• 🟡 In Review to indicate PM approval
  • 🔴 Work in Progress to indicate text written by non-writers
  • And many others!

Any change to text status will show up in a text item’s change history, in addition to the teammate that made the change.

📇 Assigning Owners

When building product, ownership of the text often passes (explicitly or implicitly) from person to person. In Ditto, you can assign text to teammates. This can help build review and handoff workflows in several ways:

  • Teammates get notified (both in-app and directly in their inboxes) when text gets assigned to them
  • You can filter text by assignee — this can be helpful to see any text assigned to yourself, or to see if approval is blocked by an individual
  • Teammates get context at the right time, no earlier or later
  • You can always see who added the assignee directly in the change history

🙋🏻‍♀️ Suggesting Edits

In traditional workflows, suggestions to text often gets buried within comments.

From a comment asking “Can we change this to sentence case?” to “Maybe the second sentence sounds better like …”, using comment features to suggest an edit means both duplicated work and leaving things open to misinterpretation. The person writing the suggestion has to paste portions of text into their comment, and the person implementing the suggestion has to interpret the edit correctly and then integrate the changes.

Instead, you can suggest edits directly to text in Ditto. By switching the mode from “Editing” to “Suggesting,” you can make edits to the text that will save as a suggestion that another teammate can accept, reject, or comment on.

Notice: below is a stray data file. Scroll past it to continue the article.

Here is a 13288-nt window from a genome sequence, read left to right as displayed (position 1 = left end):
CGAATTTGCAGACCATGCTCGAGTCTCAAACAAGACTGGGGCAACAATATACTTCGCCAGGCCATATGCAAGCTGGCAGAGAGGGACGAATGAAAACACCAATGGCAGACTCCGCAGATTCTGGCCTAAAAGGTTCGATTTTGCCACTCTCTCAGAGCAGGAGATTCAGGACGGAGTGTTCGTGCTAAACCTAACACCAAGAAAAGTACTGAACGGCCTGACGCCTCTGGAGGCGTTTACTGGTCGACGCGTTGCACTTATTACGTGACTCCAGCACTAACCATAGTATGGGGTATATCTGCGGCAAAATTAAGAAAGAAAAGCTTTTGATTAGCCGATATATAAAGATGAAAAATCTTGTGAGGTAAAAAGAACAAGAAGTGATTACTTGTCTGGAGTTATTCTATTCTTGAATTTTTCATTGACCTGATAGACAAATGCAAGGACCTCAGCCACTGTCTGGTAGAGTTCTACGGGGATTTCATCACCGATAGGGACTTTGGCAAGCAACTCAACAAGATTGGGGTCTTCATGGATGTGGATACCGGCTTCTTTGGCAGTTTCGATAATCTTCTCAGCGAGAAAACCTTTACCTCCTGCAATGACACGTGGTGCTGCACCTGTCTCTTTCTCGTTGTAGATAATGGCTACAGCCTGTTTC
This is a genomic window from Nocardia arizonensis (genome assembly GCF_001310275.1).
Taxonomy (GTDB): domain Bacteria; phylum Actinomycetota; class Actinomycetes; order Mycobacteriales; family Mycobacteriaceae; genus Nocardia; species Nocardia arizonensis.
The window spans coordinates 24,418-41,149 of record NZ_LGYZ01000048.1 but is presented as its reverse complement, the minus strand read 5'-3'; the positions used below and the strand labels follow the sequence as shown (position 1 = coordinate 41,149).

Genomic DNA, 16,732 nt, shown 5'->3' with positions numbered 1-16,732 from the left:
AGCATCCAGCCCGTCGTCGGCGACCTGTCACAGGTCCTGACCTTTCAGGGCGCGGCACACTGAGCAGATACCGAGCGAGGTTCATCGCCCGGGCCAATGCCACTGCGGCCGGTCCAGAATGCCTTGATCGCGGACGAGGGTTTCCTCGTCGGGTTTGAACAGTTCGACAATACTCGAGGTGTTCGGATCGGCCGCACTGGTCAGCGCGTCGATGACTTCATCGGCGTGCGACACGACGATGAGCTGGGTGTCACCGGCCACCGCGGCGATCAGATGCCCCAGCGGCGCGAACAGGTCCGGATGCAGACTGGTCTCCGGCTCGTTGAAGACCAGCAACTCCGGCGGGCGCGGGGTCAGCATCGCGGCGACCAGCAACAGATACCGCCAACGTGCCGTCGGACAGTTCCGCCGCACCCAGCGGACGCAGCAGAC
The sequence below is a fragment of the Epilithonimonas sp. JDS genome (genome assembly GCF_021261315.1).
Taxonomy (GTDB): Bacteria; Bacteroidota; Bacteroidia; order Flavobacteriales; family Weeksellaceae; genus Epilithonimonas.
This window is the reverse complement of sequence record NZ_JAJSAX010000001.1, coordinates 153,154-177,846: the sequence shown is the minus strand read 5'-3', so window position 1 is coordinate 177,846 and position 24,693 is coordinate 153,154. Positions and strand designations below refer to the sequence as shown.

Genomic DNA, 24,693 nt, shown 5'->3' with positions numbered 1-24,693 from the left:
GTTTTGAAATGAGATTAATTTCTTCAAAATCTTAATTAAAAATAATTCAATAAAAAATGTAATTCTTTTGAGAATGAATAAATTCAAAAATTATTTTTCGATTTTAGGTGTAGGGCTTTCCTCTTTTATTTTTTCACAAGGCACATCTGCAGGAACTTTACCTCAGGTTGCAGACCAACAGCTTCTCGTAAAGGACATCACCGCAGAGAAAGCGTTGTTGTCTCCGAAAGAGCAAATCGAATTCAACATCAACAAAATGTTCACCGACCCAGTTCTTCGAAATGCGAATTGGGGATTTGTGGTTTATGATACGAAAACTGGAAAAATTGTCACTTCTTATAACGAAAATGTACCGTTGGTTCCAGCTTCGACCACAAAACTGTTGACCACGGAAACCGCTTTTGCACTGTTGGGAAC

In addition to reducing duplicate work and potential error, suggesting edits is also helpful for teammates that want an additional level of visibility/approval when making edits.

💬 Discussion and @-mentions

Last but not least, discussion is a core aspect of any collaborative workflow. Discussion is how teammates can provide context around choices, dig deeper into decision-making, and sort things out when designing in a complex, nuanced situation (which is often!).

Comments also serve as an audit log — which is often crucial in approval workflows or working with compliance.

Comments and @-mentions in Ditto:

  • Appear in context of edit history. You can always see the changes (edits, status changes, etc.) that took place before and after the comment was left.
  • Are tied to individual text items (rather than a point in the UI). You don’t have to hunt for the comment among dozens of other comments on the visual UI, or worry about losing it if the text gets repositioned in the design file.
  • Can be responded to in our web-app or in Figma through our Figma plugin
  • Can be filtered and iterated through based on the ones that mention you

Creating a Workflow

Using these features, your team can establish a workflow in Ditto that brings the text in front of the right stakeholders at the right time. Whether it’s a first pass writing the text or a final compliance check, Ditto manages the text with a single source of truth so that review and handoff workflows can focus on iterating and improving the end outcome as opposed to hunting down the latest text.

These features build on top of Ditto’s ability to function as your team’s infrastructure for product text — from draft to design to development and any other sources (translation, A/B testing, and more).